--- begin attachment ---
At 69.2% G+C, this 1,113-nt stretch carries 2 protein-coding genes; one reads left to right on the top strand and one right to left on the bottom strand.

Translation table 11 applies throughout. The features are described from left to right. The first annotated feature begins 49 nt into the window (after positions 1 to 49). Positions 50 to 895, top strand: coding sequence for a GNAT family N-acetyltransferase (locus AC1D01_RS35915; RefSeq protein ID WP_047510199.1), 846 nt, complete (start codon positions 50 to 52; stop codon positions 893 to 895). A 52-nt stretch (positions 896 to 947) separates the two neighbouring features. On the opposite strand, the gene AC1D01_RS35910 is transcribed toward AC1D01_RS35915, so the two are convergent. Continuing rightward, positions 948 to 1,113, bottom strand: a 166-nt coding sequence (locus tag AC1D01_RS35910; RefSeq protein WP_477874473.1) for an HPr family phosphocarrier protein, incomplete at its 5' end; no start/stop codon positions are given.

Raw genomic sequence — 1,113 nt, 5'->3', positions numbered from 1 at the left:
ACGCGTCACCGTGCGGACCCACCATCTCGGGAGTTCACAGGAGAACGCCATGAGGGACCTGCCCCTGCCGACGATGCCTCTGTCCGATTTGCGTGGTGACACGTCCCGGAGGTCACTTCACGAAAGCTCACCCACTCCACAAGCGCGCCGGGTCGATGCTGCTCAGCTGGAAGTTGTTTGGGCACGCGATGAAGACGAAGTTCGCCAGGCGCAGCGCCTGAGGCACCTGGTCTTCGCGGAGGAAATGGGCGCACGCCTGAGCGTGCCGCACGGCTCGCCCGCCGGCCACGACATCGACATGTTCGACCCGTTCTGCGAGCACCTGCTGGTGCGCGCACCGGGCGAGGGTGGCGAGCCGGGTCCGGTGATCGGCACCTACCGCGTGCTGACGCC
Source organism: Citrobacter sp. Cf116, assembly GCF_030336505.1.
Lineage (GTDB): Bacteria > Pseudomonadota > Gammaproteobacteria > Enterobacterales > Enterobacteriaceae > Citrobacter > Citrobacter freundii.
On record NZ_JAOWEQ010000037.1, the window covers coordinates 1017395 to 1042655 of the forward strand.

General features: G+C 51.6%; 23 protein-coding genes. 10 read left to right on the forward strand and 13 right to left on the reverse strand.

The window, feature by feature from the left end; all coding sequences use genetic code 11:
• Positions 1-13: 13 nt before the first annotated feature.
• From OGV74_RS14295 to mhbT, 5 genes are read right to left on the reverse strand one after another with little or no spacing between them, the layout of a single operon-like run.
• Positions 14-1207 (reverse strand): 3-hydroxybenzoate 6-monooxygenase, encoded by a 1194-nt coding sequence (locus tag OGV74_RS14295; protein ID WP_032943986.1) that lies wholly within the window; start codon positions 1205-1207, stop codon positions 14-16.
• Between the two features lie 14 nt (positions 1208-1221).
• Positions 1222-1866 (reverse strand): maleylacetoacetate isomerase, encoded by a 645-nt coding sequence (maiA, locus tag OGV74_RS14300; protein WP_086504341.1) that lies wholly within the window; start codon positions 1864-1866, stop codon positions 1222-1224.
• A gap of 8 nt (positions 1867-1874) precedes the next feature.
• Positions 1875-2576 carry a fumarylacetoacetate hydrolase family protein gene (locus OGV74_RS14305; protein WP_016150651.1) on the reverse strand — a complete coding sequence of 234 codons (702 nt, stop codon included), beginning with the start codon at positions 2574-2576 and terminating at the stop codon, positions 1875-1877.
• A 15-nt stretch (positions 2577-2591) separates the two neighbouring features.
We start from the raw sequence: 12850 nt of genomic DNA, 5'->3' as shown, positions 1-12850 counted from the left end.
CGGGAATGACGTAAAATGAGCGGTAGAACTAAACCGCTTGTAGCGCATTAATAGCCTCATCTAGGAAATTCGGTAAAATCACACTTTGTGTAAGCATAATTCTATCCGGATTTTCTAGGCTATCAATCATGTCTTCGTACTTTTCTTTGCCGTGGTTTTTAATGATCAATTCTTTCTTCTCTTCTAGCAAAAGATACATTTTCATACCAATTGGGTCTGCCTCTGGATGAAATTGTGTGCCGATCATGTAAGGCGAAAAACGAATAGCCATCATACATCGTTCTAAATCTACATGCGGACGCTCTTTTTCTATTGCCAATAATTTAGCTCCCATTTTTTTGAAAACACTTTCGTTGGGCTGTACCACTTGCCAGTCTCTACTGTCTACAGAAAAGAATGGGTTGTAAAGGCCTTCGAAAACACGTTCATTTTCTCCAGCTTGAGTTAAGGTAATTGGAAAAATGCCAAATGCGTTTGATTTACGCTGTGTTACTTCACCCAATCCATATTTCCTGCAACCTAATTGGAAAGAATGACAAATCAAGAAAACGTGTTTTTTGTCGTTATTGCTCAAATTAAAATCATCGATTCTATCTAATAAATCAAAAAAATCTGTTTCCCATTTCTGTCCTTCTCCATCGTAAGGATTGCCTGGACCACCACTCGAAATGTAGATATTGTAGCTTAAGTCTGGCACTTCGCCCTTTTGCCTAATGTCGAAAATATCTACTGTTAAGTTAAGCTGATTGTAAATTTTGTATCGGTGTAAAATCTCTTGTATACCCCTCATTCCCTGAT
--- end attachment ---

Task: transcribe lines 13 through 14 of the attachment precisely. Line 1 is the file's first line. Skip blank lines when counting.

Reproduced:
• Between the two features lie 14 nt (positions 1208-1221).
• Positions 1222-1866 (reverse strand): maleylacetoacetate isomerase, encoded by a 645-nt coding sequence (maiA, locus tag OGV74_RS14300; protein WP_086504341.1) that lies wholly within the window; start codon positions 1864-1866, stop codon positions 1222-1224.